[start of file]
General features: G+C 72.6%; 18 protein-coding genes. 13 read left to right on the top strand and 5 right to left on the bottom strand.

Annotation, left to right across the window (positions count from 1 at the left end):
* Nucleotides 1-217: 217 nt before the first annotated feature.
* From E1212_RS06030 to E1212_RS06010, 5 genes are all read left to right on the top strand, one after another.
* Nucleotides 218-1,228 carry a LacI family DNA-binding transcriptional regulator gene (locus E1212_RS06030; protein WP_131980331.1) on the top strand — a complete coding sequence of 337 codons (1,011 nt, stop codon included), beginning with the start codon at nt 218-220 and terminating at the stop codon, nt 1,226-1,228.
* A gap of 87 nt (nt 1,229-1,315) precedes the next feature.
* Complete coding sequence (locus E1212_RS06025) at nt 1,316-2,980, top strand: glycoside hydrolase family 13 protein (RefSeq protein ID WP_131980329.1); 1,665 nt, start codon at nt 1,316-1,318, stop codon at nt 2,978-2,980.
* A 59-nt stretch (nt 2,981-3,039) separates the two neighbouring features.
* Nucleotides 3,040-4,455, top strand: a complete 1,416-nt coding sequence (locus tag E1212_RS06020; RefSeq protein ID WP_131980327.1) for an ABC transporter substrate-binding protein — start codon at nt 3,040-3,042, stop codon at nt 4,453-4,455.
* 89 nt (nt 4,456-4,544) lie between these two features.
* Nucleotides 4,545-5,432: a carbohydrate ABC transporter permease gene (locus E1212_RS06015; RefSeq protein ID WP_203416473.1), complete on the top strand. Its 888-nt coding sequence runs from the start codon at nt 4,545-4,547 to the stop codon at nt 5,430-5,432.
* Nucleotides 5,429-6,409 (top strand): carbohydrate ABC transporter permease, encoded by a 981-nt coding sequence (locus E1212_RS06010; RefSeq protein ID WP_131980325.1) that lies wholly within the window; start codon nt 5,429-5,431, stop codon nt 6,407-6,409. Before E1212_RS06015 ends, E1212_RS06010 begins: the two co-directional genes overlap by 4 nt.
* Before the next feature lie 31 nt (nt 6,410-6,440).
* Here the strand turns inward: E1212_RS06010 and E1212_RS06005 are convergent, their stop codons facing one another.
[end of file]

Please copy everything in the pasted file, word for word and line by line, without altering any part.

General features: G+C 72.6%; 18 protein-coding genes. 13 read left to right on the top strand and 5 right to left on the bottom strand.

Annotation, left to right across the window (positions count from 1 at the left end):
* Nucleotides 1-217: 217 nt before the first annotated feature.
* From E1212_RS06030 to E1212_RS06010, 5 genes are all read left to right on the top strand, one after another.
* Nucleotides 218-1,228 carry a LacI family DNA-binding transcriptional regulator gene (locus E1212_RS06030; protein WP_131980331.1) on the top strand — a complete coding sequence of 337 codons (1,011 nt, stop codon included), beginning with the start codon at nt 218-220 and terminating at the stop codon, nt 1,226-1,228.
* A gap of 87 nt (nt 1,229-1,315) precedes the next feature.
* Complete coding sequence (locus E1212_RS06025) at nt 1,316-2,980, top strand: glycoside hydrolase family 13 protein (RefSeq protein ID WP_131980329.1); 1,665 nt, start codon at nt 1,316-1,318, stop codon at nt 2,978-2,980.
* A 59-nt stretch (nt 2,981-3,039) separates the two neighbouring features.
* Nucleotides 3,040-4,455, top strand: a complete 1,416-nt coding sequence (locus tag E1212_RS06020; RefSeq protein ID WP_131980327.1) for an ABC transporter substrate-binding protein — start codon at nt 3,040-3,042, stop codon at nt 4,453-4,455.
* 89 nt (nt 4,456-4,544) lie between these two features.
* Nucleotides 4,545-5,432: a carbohydrate ABC transporter permease gene (locus E1212_RS06015; RefSeq protein ID WP_203416473.1), complete on the top strand. Its 888-nt coding sequence runs from the start codon at nt 4,545-4,547 to the stop codon at nt 5,430-5,432.
* Nucleotides 5,429-6,409 (top strand): carbohydrate ABC transporter permease, encoded by a 981-nt coding sequence (locus E1212_RS06010; RefSeq protein ID WP_131980325.1) that lies wholly within the window; start codon nt 5,429-5,431, stop codon nt 6,407-6,409. Before E1212_RS06015 ends, E1212_RS06010 begins: the two co-directional genes overlap by 4 nt.
* Before the next feature lie 31 nt (nt 6,410-6,440).
* Here the strand turns inward: E1212_RS06010 and E1212_RS06005 are convergent, their stop codons facing one another.